An Egyptian newspaper has published accusations linking Hamas to a spate of violence in Egypt stretching back to the country’s Arab Spring revolution.
The allegations come from former interior minister Mansour al-Essawy. Essawy served in the Hosni Mubarak government which was overthrown during that revolution. So while he has a motive to add nuance to the narratives surrounding the rioting – to say nothing of implicitly trying to justify the government’s heavy-handed response – he’s not the only one in Egypt suddenly negative about the Iran-backed terror group:
Since the beginning of the Egyptian revolution, Hamas has been perceived as co-responsible for some of the lawlessness that has occurred in Egypt. According to some opinion polls, many Egyptians believe it has become a burden on Egypt, with the group being transformed from being a “thorn in Israel’s side”, as former Israeli prime minister Ariel Sharon once described it, into being one in Egypt’s side…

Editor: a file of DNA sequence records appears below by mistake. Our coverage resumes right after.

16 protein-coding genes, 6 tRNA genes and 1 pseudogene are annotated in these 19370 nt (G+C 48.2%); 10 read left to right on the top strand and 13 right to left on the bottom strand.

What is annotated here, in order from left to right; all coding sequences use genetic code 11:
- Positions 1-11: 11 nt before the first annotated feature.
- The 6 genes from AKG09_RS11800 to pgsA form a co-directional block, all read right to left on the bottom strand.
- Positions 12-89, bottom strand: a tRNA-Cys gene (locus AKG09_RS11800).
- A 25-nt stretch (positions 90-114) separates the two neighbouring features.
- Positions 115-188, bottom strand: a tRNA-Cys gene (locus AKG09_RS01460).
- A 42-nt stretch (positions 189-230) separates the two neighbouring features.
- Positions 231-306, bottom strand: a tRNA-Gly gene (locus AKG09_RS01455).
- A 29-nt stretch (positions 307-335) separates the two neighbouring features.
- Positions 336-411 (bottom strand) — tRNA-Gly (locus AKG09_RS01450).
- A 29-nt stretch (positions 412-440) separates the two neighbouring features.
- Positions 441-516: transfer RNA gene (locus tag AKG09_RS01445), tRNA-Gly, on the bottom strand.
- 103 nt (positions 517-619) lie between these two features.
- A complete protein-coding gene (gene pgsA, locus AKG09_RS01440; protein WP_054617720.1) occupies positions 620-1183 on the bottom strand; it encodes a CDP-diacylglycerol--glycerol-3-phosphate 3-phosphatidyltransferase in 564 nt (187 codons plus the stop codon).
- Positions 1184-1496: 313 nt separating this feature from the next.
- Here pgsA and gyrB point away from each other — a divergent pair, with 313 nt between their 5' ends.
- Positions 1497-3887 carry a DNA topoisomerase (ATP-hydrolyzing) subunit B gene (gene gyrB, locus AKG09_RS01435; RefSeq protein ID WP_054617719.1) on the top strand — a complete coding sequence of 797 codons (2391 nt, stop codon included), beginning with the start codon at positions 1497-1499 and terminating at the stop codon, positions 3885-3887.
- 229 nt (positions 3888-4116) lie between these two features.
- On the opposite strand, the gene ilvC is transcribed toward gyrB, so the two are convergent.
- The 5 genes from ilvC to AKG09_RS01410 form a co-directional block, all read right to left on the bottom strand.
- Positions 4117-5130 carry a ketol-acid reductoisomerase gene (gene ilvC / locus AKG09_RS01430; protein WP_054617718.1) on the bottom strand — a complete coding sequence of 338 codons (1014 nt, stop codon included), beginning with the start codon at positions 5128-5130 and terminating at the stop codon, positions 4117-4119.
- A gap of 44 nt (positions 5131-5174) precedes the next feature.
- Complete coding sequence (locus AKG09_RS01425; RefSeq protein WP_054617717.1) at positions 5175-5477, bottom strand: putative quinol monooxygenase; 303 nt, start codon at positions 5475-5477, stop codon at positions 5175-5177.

A long list of accusations has been made against Hamas, including the security threat represented by the underground tunnels between Gaza and Egypt. A special government department was created under the Hamas government in Gaza to collect revenues of more than $7 billion every year, according to estimates by Egyptian intelligence, as a result of traffic through these tunnels. The latter have developed into a way out from the Israeli siege, with black-market trading leading to the smuggling of commodities such as petrol and diesel fuel, cars and household products, and even jihadists and Egyptian military uniforms.
The Egyptian army is locked in a kind of media cold war with Hamas. Egyptian security officers blame the group for facilitating and conducting terrorist operations on Egyptian soil, and have been steadily leaking as much to Egyptian outlets.
[Photo: Mariam Soliman / Wiki Commons]